Habitat of Oil in the Illinois Basin1
An oval 12,000-foot, 90,000-cubic-mile Paleozoic basin underlies 58,000 square miles, mostly in central and southern Illinois, southwestern Indiana, and western Kentucky. Its eastern and northern borders were defined in Late Cambrian time, its northeastern by Middle Ordovician, its western during Middle Ordovician, and its southern after Pennsylvanian time.
The basin has 63,000 wells and 27,000 dry holes, has produced 2 billion barrels of oil in 50 years, and is maintaining 0.8 billion barrels proved reserves despite annual withdrawal of 85 million barrels. Ultimately the upper half of the stratigraphic column will probably yield 4 billion barrels.
The lower half of the basin has not produced oil and is still virtually unknown, with only 12,000 feet of well penetration in about 45,000 cubic miles of Upper Cambrian and Lower Ordovician rocks.
Over half the basin's oil has come from two hinge belts, the LaSalle and DuQuoin. A central deep between the hinge belts has produced 40 per cent of the oil, and eastern and western (northwestern) shelves have produced about 9 per cent. Production south of the Shawneetown-Rough Creek fault zone has been minor.
Oil is related to the tops of three major carbonate sequences in the upper half of the column, each a few hundred to 2,000 feet thick, and each underlying an essentially clastic sequence. Most oil is either in the top 100–200 feet of the carbonate sections, or in sandstones in the lower part of the clastic sections.
One half of one per cent of the basin's oil occurs on the west slope in crinoidal limestone with intergranular porosity, high in the Middle Ordovician carbonate sequence.
Seven per cent has come from Lower Silurian to Middle Devonian dolomite, limestone, and sandstone reservoirs in reefs, pinchouts, drapes, and normal structures, having in common only their position near the top of Silurian-Devonian carbonates.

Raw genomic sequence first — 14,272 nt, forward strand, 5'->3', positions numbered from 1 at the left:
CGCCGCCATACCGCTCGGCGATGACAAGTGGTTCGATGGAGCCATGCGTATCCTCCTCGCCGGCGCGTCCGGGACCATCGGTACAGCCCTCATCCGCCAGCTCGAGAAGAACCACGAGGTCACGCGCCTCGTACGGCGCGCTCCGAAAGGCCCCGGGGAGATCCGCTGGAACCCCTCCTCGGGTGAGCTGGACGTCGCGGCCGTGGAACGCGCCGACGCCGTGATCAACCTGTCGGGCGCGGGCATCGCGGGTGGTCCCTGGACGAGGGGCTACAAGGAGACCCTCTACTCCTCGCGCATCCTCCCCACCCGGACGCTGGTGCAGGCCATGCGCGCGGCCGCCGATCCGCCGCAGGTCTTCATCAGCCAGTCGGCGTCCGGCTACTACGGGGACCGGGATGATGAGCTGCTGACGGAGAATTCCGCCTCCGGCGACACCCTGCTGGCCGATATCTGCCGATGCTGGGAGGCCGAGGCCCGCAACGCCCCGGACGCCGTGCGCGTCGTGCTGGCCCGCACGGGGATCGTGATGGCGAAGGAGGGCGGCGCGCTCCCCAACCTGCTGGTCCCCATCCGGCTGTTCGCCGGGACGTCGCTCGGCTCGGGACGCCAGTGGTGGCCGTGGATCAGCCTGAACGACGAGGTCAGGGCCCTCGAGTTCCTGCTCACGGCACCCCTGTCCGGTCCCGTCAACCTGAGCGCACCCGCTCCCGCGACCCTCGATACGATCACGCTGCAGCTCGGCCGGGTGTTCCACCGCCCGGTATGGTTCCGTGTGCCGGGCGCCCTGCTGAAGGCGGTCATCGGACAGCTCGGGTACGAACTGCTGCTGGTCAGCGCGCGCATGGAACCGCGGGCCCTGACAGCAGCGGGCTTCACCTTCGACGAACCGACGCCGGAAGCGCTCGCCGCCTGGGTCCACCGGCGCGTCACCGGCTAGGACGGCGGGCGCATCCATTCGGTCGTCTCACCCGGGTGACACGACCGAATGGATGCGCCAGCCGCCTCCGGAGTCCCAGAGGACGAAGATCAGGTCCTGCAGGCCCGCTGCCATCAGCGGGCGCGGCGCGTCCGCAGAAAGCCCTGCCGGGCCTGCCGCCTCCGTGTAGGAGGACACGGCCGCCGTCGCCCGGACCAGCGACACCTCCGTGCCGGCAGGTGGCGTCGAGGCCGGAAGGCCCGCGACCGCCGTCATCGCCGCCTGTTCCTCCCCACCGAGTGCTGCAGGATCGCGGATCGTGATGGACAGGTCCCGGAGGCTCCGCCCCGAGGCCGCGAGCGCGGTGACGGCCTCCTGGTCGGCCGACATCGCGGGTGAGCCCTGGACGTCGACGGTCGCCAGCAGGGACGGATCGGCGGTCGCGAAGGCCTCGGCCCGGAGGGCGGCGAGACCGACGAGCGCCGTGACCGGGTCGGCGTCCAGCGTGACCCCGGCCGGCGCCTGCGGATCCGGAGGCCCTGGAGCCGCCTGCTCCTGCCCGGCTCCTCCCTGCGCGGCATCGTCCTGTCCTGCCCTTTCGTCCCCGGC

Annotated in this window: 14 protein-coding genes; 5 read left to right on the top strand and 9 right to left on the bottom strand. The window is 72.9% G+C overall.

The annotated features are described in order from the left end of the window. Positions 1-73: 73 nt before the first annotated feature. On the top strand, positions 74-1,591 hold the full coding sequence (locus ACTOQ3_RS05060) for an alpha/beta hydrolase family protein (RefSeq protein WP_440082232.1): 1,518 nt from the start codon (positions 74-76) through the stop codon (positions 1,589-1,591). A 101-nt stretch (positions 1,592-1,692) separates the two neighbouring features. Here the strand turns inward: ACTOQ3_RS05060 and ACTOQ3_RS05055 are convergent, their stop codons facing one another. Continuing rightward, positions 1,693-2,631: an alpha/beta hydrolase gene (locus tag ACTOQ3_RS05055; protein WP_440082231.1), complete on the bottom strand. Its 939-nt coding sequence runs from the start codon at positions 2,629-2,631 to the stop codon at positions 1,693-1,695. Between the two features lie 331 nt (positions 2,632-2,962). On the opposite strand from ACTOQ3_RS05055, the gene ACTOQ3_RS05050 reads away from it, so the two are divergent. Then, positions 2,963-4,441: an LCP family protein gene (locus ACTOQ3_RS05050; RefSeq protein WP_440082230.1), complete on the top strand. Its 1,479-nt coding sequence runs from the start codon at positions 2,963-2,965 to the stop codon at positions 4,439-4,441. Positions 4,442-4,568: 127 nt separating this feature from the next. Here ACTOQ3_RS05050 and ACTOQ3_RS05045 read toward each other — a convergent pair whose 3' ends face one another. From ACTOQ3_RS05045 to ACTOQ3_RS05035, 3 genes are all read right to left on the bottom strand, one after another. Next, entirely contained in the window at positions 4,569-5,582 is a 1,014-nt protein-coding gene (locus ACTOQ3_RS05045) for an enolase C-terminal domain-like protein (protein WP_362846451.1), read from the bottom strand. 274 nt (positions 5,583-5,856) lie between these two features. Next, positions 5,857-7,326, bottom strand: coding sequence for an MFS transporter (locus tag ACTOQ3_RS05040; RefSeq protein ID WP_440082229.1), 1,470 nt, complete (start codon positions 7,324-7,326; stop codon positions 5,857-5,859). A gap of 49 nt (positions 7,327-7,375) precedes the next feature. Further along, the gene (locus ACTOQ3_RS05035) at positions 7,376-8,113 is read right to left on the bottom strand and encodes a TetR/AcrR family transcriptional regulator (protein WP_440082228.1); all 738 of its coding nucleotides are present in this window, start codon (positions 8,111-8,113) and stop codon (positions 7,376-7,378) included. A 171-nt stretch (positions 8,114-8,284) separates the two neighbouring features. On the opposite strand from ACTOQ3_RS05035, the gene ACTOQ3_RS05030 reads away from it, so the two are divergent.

More than three fourths of the basin's oil is Mississippian. Less than 1 per cent is from reservoirs beneath or well within the major lower Mississippian limestone sequence. About 18 per cent is from the top 150 feet or so of the limstone, nearly all in oölite. Where the limestone was eroded to the north, on the LaSalle anticlinal belt, successively older formations serve as reservoirs.
About 57 per cent of the oil comes from upper Mississippian (Chester) sandstones. The prolific formations are toward the bottom of the sequence. In most formations, oil is more abundant in scattered lenses than where the formation is a blanket sandstone. Middle and upper Chester sandstones are more prolific on the east side of the basin and in faulted areas.
The Pennsylvanian has yielded 16 per cent of the basin's total oil, largely along the LaSalle belt. Although some of the Pennsylvanian oil in the Illinois basin appears indigenous, it seems likely that much has migrated upward from the Mississippian strata.
Figures & Tables
The history of oil exploration in a large basin is very much like the history of research in most fields of investigation. In the history of research into the subject of oil occurrence, however, the rate of increase of knowledge has fluctuated greatly. Sourced from the 1955 AAPG Annual Meeting, this publication contains many of the papers presented at that meeting, which discuss the habitat of most of the oil found in the world prior to 1955.